Vándorló
Guest

@Steve: I think your memory is somewhat letting you down. The privatisation of health care had been going on and continued under Fidesz local councils. The government later had to buy their failing businesses back at great cost.
The 300ft consultation fee was a mild attempt at rationalising the general abuse of shared resources, given that Hungarians visit their doctors almost 3 times more often each year than any other nation in Europe. It would have also helped to distance and control the relationship between doctors-patients and the ‘hálapénz’ (‘gratitude money’) that is pretty much obligatory, though illegal.
If you have been unfortunate to visit hospitals in Hungary over the last 3 years you will have noticed a gradual rationalisation of resources and a very gradual introduction of basic administration procedures.
Are you telling us, Steve, that all could and should go on without cost-benefit analysis and attempts to control the ‘Tragedy of the Commons’ that is shown through communal selfishness (Garrett Hardin, “The Tragedy of the Commons”, Science, Vol. 162, No. 3859 (December 13, 1968), pp. 1243-1248. Also available: http://www.sciencemag.org/cgi/reprint/162/3859/1243.pdf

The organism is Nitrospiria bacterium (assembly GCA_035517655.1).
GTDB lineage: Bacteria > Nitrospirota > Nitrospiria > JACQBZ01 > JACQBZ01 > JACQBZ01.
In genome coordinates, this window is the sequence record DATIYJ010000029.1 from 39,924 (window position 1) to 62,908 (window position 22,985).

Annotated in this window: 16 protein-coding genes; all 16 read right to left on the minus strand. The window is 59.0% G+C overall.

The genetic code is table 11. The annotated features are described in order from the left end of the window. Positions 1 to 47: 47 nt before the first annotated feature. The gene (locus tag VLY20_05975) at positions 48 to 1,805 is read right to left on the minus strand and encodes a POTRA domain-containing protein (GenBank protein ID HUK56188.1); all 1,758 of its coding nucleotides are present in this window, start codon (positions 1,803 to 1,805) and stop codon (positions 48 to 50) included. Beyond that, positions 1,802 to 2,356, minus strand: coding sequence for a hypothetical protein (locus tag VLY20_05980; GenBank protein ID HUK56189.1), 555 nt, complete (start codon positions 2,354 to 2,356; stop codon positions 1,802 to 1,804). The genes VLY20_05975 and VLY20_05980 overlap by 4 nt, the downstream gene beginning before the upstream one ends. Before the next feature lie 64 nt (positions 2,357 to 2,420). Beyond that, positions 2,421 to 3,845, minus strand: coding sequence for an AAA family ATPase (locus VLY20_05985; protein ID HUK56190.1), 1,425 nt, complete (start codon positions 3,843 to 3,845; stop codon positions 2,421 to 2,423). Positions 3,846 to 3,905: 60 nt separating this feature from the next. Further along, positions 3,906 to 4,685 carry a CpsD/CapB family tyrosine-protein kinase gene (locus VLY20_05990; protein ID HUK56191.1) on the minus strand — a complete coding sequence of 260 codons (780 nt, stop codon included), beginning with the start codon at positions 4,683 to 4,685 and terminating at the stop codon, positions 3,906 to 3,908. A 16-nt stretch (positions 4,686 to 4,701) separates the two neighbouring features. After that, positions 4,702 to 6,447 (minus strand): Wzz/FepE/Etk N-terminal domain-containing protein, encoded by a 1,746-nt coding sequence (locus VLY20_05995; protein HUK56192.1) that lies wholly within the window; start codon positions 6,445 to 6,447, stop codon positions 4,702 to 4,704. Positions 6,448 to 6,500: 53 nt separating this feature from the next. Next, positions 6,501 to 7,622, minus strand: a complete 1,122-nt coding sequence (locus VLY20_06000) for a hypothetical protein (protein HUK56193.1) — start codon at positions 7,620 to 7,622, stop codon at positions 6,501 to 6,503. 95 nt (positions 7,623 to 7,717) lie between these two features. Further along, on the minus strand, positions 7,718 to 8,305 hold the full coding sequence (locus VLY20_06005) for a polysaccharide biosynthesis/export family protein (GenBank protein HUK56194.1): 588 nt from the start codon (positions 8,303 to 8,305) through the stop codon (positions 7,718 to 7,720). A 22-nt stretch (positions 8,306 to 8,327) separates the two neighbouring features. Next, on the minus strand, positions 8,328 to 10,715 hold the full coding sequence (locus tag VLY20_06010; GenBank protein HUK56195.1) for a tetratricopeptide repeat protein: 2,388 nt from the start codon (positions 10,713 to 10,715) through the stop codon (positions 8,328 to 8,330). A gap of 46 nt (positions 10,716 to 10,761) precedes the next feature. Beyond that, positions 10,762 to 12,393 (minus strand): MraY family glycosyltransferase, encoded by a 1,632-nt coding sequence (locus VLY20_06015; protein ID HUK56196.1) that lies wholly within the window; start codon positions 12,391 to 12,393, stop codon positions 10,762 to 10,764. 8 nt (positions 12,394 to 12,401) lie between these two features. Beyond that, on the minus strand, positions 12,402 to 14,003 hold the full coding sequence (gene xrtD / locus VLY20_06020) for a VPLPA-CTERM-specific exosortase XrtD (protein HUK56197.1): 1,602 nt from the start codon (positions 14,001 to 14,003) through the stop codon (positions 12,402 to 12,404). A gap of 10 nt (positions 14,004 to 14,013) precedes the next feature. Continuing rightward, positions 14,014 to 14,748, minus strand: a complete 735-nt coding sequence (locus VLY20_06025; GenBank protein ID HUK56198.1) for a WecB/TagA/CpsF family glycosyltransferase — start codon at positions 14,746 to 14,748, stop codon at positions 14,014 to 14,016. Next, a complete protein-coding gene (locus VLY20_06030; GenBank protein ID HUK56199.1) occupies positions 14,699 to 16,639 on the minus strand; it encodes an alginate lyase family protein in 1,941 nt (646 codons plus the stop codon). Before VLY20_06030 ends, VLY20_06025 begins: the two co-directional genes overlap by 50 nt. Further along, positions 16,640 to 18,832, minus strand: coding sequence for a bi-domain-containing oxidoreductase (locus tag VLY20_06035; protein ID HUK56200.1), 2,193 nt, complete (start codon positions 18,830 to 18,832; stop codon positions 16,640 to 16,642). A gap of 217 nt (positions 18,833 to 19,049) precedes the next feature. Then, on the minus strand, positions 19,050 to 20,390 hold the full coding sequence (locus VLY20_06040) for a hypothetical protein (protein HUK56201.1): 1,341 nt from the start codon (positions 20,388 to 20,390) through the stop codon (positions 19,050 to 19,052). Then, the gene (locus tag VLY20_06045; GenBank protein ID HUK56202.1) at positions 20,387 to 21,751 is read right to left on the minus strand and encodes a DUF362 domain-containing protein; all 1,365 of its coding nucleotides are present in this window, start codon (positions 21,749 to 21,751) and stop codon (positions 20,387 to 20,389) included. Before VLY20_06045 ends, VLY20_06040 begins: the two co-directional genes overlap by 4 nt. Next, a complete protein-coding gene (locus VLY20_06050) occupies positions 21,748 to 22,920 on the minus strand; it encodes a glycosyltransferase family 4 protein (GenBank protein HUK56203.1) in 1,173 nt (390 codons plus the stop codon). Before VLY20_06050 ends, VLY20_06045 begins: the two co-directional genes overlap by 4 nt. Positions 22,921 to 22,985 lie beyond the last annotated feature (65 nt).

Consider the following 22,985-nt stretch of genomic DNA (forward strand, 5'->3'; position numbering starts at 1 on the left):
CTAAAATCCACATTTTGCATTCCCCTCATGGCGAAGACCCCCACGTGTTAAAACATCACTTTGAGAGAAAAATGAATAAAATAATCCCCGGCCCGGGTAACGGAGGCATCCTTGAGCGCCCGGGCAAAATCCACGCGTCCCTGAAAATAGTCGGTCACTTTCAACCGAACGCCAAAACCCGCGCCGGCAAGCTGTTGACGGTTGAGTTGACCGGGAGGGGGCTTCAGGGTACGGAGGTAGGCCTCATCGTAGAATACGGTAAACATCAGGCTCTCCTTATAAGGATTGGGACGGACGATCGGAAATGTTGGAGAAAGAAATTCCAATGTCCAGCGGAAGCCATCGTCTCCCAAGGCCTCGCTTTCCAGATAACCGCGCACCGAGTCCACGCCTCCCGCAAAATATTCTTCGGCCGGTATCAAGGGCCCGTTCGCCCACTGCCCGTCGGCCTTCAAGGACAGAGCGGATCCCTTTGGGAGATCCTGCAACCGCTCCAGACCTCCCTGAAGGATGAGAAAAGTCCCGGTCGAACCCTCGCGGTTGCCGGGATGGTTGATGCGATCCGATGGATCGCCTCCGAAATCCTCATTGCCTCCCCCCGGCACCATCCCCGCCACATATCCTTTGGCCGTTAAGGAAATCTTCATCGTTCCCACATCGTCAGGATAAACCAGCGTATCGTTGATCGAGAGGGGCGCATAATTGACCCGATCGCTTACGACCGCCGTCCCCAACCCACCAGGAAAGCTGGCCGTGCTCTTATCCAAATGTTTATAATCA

whoever
Guest

No I believe SZDSZ had a well-developed plan to privatise the health system, and to no doubt benefit from this move to private provision. Steve is right.
The principle of “free-at-the-point-of-delivery” healthcare is well established. People pay their taxes (or should do) and within this is their public health insurance. Why would the public want to pay twice? That’s not communal selfishness, it’s part of the basic social contract, such as it is.